Epson 4490 Scanner - Tests and Settings.

Discussion in 'Scanners' started by Harry Stottle, Oct 28, 2006.

  1. The default gamma setting on the 4490 seems to be 1.8, and I had
    presumed this had been set for Macs. If the default has been set to 1.8,
    when it should be 2.2, this could partly explain why some people are
    struggling to get good results.
    Sorry, I did a search for free web hosting and those sites came up. I
    tried the first one 3 times before posting the link, and didn't get any
    pop ups, but as soon as I posted the link here I got them. I wanted to
    place the info on a free site so it could be left there indefinitely,
    and anyone searching the newsgroups in future could locate the
    information, even months ahead. Hopefully, the advantages will outweigh
    the disadvantages if someone needs help setting up the scanner, and if
    someone wants to put the information, including the images, on a site
    without pop ups, they have my permission to do this.
    Harry Stottle, Oct 30, 2006
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  2. Harry Stottle

    Peter Chant Guest

    I'm not sure it is that good on 35mm, I'm very tempted to get my Acer
    Scanwitt up and running again. IT is clear that the Epson has the better
    dmax but the Acer is definitely sharper.
    Peter Chant, Oct 30, 2006
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  3. Harry Stottle

    if Guest

    I am currently looking at getting an epson scanner, according to the specs
    the 4490 is Dmax 3.4, whilst the 4990 is Dmax 4.0. Can anyone say if this
    makes much difference in practice? I have heard that Dmax figures are
    rather theoretical as usability of the denser details also depends on
    things like CCD noise. Also, I hear that only Velvia has a Dmax of more
    than 3.5 (I have some Velvia stuff but not that much).

    I currently have an old Minolta Dimage Scan Dual but rarely use it because
    removing dust spots is a big pain (no ICE) and it can only scan one slide
    at a time. Also some play in the holder tends to mean images having to be
    rotated a bit to straighten them, losing quality.

    The Epsons appeal to me because of the ICE and possibility of scanning 8
    mounted slides / 24 unmounted at a time (4 / 12 in the case of 4490). Is
    this a realistic prospect? Can I set it up to save them all to disk
    unattended (I don't have enough RAM to hold several scans in memory at

    With the 4990 being twice the price of the 4490, I wouldn't want to shell
    out for the 4990 if I couldn't be sure of making use of the extra scanning
    capacity or getting better results. OTOH I don't want to be in the position
    of feeling a need to rescan my images on something better at a later date!
    if, Oct 31, 2006
  4. I wasn't aware of the difference in Dmax
    rating between the two. Sorry.

    If you scan mostly negatives or documents,
    a Dmax of 3.4 should be enough.

    For chromes, the extra Dmax could help.

    Dmax for most C41 films is in the mid-2 range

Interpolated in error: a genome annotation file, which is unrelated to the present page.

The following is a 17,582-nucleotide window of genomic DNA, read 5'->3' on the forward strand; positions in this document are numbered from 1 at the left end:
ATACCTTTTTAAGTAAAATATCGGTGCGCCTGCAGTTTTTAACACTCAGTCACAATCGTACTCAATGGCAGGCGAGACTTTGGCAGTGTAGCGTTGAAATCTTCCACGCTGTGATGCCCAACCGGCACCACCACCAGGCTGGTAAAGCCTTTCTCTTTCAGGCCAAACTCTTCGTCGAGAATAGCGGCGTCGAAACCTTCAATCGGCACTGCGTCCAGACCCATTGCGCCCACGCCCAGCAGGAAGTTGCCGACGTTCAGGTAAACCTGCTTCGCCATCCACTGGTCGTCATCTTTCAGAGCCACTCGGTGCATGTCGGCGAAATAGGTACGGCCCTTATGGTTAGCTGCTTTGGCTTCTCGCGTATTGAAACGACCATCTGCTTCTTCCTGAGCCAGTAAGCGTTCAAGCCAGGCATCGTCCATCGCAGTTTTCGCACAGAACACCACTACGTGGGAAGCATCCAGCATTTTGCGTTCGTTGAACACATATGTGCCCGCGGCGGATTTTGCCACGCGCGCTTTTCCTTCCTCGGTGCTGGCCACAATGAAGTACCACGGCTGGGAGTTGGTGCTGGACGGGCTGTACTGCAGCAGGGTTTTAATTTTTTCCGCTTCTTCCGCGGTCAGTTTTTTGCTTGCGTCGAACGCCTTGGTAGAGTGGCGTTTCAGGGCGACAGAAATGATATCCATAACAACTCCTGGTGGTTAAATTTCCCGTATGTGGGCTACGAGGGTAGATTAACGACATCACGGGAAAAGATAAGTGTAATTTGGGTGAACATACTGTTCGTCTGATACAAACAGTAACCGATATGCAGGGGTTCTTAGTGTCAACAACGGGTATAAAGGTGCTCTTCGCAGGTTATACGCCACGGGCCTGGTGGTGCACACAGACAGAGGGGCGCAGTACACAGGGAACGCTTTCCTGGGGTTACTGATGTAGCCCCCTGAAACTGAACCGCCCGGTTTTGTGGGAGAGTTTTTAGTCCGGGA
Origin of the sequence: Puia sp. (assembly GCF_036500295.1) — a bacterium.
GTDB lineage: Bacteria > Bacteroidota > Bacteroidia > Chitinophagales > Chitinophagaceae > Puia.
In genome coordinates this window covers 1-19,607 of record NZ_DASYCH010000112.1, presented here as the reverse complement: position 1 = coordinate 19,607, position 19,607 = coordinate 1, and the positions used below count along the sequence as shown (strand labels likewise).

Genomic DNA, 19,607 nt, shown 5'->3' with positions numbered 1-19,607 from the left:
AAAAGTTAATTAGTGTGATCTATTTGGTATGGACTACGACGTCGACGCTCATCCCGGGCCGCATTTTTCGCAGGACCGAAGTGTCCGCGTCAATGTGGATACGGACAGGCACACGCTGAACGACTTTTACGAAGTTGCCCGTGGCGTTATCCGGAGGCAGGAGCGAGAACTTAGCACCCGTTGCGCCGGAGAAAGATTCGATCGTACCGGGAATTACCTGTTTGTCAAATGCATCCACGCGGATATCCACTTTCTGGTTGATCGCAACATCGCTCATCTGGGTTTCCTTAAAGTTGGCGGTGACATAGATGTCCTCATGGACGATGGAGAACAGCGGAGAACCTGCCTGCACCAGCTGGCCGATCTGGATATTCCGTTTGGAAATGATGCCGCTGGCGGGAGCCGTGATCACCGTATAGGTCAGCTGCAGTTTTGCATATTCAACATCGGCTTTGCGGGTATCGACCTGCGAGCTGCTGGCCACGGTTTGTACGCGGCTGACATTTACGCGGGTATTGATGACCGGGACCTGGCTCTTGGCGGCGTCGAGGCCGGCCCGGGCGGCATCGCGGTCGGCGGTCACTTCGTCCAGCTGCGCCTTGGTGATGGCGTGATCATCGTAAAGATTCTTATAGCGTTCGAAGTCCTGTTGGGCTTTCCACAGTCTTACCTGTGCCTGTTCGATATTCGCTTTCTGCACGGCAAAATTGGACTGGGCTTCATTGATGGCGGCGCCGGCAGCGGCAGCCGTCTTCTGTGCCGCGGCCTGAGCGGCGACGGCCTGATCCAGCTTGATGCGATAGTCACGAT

(log scale) and for chromes can approach or
    exceed 4.

    Whether Epson's numbers reflect reality is
    another matter.

    rafe b
    Raphael Bustin, Oct 31, 2006
  5. Harry Stottle

    Noons Guest

    they don't...
    Noons, Oct 31, 2006

  6. Actually, the DR of the Epson isn't that bad.

    It does a vaguely respectable job on the scan-comparison
    test involving Neil Snape's very dense Fuji chrome.

    (See the snippets page, about halfway down..)

    rafe b
    Raphael Bustin, Oct 31, 2006
  7. I have just been playing around with 35mm B&W negatives, and these are
    the settings I have been using.

    Mode - Professional

    Document Type - Film

    Film Type B&W Negative Film

    Image Type - 16 bit Greyscale (or 8 bit)

    Scanning Quality - Best

    Resolution 4800 (or 3200)

    Do a 'Preview' and select image with the marquee tool.

    In 'Configuration' select 'Color' tab and tick 'No Color Correction'

    These settings have given very good results, and required minimal
    further adjustments.

    If anyone knows of any free webspace, without complications, let me know
    and I will post an example B&W image..
    Harry Stottle, Oct 31, 2006
  8. Harry Stottle

    Guest Guest

    Thanks Harry for taking the time to share your procedures.
    Guest, Oct 31, 2006
  9. Harry Stottle

    Noons Guest

    Yeah, I know what you mean. But try as I might,
    I can't get it to show the eyes here:

    That's 3200dpi rez vuescan, treated for grain in 48-bit raw
    with NI, vuescan again into a 24-bit tiff with gamma
    adjust, sharpened and jpg'ed with gimp as a final output. I
    sharpen it more for a print, this is enough for a monitor.

    As you can see, it's reasonably tack for the class of scanner
    we're talking about and there is no sign of the obnoxious grain
    "effects" I referred to when talking about scanners previously.
    In particular, the oof background is "clean" as opposed to horrible
    grain aliasing that happens otherwise.

    Yet, the eyes are mostly gone. In the film: certainly visible with
    a strong loupe. I know this is Velvia, high contrast, yaddayadda.
    But if I can distinguish the eyes fine in the original, so should the

    Not enough DR or some scan error on my part, take your pick.
    But I reckon I won't get better results than this with the 4990.
    Roll-on the ls9K whenever Nikon Australia gets its act together...
    Noons, Nov 1, 2006

  10. Be interested to see the comparison when you get your